Abbey & Her Human, Frances

Please help put an end to breed bans in Northeast Ohio and around the country. For those of you in Northeast Ohio, the following cities currently ban these amazing dogs because of the way they look.

 
Lakewood, Parma, Garfield Heights & Warrensville Heights. Many other cities don’t ban them but deem them dangerous.

 
As I walked into the front lobby area, a dog excitingly greets me in the hallway. Lucky me! I’m immediately showered with affection and kisses from the dog. I sit down on the floor inside her home and she immediately leans up on me. I feel like we’re best friends and I’ve only known her for a few seconds.

I’m here in North Canton because a friend of a friend reached out to me a month ago to tell me about an uncommon relationship. After hearing the story, I immediately asked when I could make a visit.

Meet Frances and Abbey. They’re best friends. And not that it matters, but Frances is 94 years young.

In the time I spent with them, I learned that they both needed each other when they met this past Fall. Abbey was rescued and close to death last year. Very underweight at one time, she was brought back to health. Frances had recently lost her 11 yr old pit rescue Emily. Luckily, their paths crossed during a challenging time for the both of them.

 

Abbey needed a forever home and Frances needed a new roommate and best friend. No one could replace Emily. However, if you have had dogs that passed away, you know that feeling of emptiness in your home. Kristen and I waited only 2 weeks to rescue Kensie after Bailey’s untimely passing a few years back. Leo needed her and so did Kristen and I. Well, Frances needed Abbey.

I could tell how much Frances loved and still misses Emily. “Emily was so funny. She had a unique personality and was a vocal talker. I would tell her ‘you can’t talk to me like that.’ I was joking of course. I enjoyed her talking. Emily loved me and always slept in bed with me. Emily’s best dog friend was named Apache. They spent a lot of time swimming together at Portage Lake. Apache passed away last June and it broke Emily’s heart.” For anyone that questions whether or not dogs have feelings or understand death, I can assure you they do. Dogs are smart and lucky for us, they have huge hearts.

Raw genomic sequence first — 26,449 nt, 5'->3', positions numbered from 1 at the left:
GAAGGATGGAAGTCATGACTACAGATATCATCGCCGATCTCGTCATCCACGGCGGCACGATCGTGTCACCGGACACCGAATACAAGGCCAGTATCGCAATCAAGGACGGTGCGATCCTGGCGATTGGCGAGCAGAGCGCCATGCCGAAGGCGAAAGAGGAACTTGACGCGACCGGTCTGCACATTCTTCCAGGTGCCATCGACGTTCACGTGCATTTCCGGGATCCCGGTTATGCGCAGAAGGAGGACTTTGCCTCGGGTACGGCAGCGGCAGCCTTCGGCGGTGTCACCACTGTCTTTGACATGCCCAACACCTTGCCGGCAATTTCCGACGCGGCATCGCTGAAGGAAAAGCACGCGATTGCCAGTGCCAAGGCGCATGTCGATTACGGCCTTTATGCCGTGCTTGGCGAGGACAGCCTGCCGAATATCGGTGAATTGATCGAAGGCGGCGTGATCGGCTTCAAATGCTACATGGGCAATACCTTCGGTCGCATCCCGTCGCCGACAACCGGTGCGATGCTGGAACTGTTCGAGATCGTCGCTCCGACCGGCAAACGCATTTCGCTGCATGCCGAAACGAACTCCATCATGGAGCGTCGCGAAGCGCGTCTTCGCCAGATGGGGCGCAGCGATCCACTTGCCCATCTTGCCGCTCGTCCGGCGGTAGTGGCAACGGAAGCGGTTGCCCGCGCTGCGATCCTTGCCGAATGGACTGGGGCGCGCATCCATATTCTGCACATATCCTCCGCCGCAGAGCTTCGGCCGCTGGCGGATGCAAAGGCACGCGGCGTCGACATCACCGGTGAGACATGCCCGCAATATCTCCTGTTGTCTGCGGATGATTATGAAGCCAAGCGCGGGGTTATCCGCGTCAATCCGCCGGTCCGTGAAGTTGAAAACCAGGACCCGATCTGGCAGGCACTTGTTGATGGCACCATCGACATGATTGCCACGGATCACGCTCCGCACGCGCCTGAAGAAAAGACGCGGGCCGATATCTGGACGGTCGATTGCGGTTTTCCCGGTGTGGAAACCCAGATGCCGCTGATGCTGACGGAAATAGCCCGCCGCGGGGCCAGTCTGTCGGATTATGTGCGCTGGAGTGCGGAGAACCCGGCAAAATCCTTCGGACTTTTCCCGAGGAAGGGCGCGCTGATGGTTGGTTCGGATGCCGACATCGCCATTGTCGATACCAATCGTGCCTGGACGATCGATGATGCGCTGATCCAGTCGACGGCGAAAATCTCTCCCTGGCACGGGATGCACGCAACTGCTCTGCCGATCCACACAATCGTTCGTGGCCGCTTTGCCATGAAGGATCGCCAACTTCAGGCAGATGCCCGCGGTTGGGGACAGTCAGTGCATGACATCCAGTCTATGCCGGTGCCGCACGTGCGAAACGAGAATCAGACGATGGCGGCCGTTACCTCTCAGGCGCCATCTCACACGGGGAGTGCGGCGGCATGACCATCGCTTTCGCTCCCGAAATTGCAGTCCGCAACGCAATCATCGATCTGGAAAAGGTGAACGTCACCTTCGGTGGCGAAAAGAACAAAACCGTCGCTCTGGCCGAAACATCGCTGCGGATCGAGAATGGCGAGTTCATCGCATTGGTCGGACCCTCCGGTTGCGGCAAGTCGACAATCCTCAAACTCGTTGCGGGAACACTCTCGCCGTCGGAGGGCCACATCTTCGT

Not long after Emily passed, Frances met Abbey. “When I saw Abbey, there was no way I couldn’t adopt her. She took to me right away.” Frances went on to explain how affectionate Abbey was when they first met, especially given the horrible times that she had gone through prior to getting rescued.

 

I asked what one of Abbey’s favorite things to do was. Frances said that Abbey really enjoys laying on my when I sit in the chair. Luckily I got to witness this! It was pretty adorable to watch them interact with each other. She sleeps on Frances for long periods of times until Frances needs a break from it. In the few hours I spent with them, Abbey kissed me quite a lot. I even got a kiss from Frances when I left. Lucky me! Don’t tell Kristen;)

Pit mixes are dogs too. I hope one day I don’t get excited when I hear of a unique relationship between a human and a pit, like Frances and Abbey. This shouldn’t be an extraordinary thing. It’s just a dog and it’s human. But unfortunately, due to the stereotype that many people have of pits, this is something that needs to be shared.

 

I meet people every once in a while that think pits are dangerous dogs. I ask them if they’ve ever met one. Oftentimes, the answer is no. They base the stereotype off of a news story or something their friend or coworker says. Well I’ve spent time with hundreds of them. They all have had wonderful owners who come from all walks of life. Many have human siblings that are only a few months old. Your friends, coworkers and neighbors have pit rescues. Whether they are pits, labs, mutts or shepherds, all dogs deserved to be loved.

 

Consider meeting a pit mix prior to calling them dangerous. No dog or human deserves to be judged.

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